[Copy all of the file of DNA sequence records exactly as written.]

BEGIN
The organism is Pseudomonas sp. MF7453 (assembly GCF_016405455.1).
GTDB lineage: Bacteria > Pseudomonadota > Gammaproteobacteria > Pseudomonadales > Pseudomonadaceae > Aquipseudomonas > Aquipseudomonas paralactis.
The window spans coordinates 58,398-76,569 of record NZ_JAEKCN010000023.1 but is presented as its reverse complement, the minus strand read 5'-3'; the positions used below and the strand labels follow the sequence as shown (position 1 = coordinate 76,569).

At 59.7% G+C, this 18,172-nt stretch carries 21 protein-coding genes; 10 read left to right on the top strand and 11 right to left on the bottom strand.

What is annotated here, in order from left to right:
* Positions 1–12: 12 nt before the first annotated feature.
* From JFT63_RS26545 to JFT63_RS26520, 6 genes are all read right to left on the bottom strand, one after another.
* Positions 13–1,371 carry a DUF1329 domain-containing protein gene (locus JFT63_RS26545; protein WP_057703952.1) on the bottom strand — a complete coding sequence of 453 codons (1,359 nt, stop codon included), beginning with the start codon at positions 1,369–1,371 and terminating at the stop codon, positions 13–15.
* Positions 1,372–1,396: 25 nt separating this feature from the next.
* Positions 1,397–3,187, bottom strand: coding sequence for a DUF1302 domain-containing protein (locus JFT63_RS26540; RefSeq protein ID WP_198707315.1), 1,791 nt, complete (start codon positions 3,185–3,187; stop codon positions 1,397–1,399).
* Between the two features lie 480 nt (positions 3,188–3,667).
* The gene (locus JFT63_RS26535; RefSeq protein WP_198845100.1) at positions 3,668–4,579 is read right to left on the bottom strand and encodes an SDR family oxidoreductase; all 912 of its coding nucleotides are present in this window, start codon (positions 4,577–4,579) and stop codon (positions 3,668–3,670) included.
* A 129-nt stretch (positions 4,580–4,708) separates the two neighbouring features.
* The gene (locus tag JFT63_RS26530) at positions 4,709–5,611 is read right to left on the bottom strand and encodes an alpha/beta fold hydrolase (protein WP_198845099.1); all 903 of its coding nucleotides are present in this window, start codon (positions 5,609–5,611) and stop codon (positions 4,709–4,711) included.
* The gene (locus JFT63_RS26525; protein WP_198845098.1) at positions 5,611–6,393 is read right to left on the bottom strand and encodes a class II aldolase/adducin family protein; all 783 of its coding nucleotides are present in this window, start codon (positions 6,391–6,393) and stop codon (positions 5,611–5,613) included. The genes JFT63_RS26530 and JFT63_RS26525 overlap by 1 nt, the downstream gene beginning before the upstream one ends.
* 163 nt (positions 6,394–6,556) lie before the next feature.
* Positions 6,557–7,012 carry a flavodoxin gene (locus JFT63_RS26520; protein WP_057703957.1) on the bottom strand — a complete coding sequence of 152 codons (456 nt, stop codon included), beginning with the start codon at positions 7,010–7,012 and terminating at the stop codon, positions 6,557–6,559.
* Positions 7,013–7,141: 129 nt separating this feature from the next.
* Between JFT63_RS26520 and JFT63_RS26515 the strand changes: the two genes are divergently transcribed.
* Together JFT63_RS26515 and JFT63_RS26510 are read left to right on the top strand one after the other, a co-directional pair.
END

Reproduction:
The organism is Pseudomonas sp. MF7453 (assembly GCF_016405455.1).
GTDB lineage: Bacteria > Pseudomonadota > Gammaproteobacteria > Pseudomonadales > Pseudomonadaceae > Aquipseudomonas > Aquipseudomonas paralactis.
The window spans coordinates 58,398-76,569 of record NZ_JAEKCN010000023.1 but is presented as its reverse complement, the minus strand read 5'-3'; the positions used below and the strand labels follow the sequence as shown (position 1 = coordinate 76,569).

At 59.7% G+C, this 18,172-nt stretch carries 21 protein-coding genes; 10 read left to right on the top strand and 11 right to left on the bottom strand.

What is annotated here, in order from left to right:
* Positions 1–12: 12 nt before the first annotated feature.
* From JFT63_RS26545 to JFT63_RS26520, 6 genes are all read right to left on the bottom strand, one after another.
* Positions 13–1,371 carry a DUF1329 domain-containing protein gene (locus JFT63_RS26545; protein WP_057703952.1) on the bottom strand — a complete coding sequence of 453 codons (1,359 nt, stop codon included), beginning with the start codon at positions 1,369–1,371 and terminating at the stop codon, positions 13–15.
* Positions 1,372–1,396: 25 nt separating this feature from the next.
* Positions 1,397–3,187, bottom strand: coding sequence for a DUF1302 domain-containing protein (locus JFT63_RS26540; RefSeq protein ID WP_198707315.1), 1,791 nt, complete (start codon positions 3,185–3,187; stop codon positions 1,397–1,399).
* Between the two features lie 480 nt (positions 3,188–3,667).
* The gene (locus JFT63_RS26535; RefSeq protein WP_198845100.1) at positions 3,668–4,579 is read right to left on the bottom strand and encodes an SDR family oxidoreductase; all 912 of its coding nucleotides are present in this window, start codon (positions 4,577–4,579) and stop codon (positions 3,668–3,670) included.
* A 129-nt stretch (positions 4,580–4,708) separates the two neighbouring features.
* The gene (locus tag JFT63_RS26530) at positions 4,709–5,611 is read right to left on the bottom strand and encodes an alpha/beta fold hydrolase (protein WP_198845099.1); all 903 of its coding nucleotides are present in this window, start codon (positions 5,609–5,611) and stop codon (positions 4,709–4,711) included.
* The gene (locus JFT63_RS26525; protein WP_198845098.1) at positions 5,611–6,393 is read right to left on the bottom strand and encodes a class II aldolase/adducin family protein; all 783 of its coding nucleotides are present in this window, start codon (positions 6,391–6,393) and stop codon (positions 5,611–5,613) included. The genes JFT63_RS26530 and JFT63_RS26525 overlap by 1 nt, the downstream gene beginning before the upstream one ends.
* 163 nt (positions 6,394–6,556) lie before the next feature.
* Positions 6,557–7,012 carry a flavodoxin gene (locus JFT63_RS26520; protein WP_057703957.1) on the bottom strand — a complete coding sequence of 152 codons (456 nt, stop codon included), beginning with the start codon at positions 7,010–7,012 and terminating at the stop codon, positions 6,557–6,559.
* Positions 7,013–7,141: 129 nt separating this feature from the next.
* Between JFT63_RS26520 and JFT63_RS26515 the strand changes: the two genes are divergently transcribed.
* Together JFT63_RS26515 and JFT63_RS26510 are read left to right on the top strand one after the other, a co-directional pair.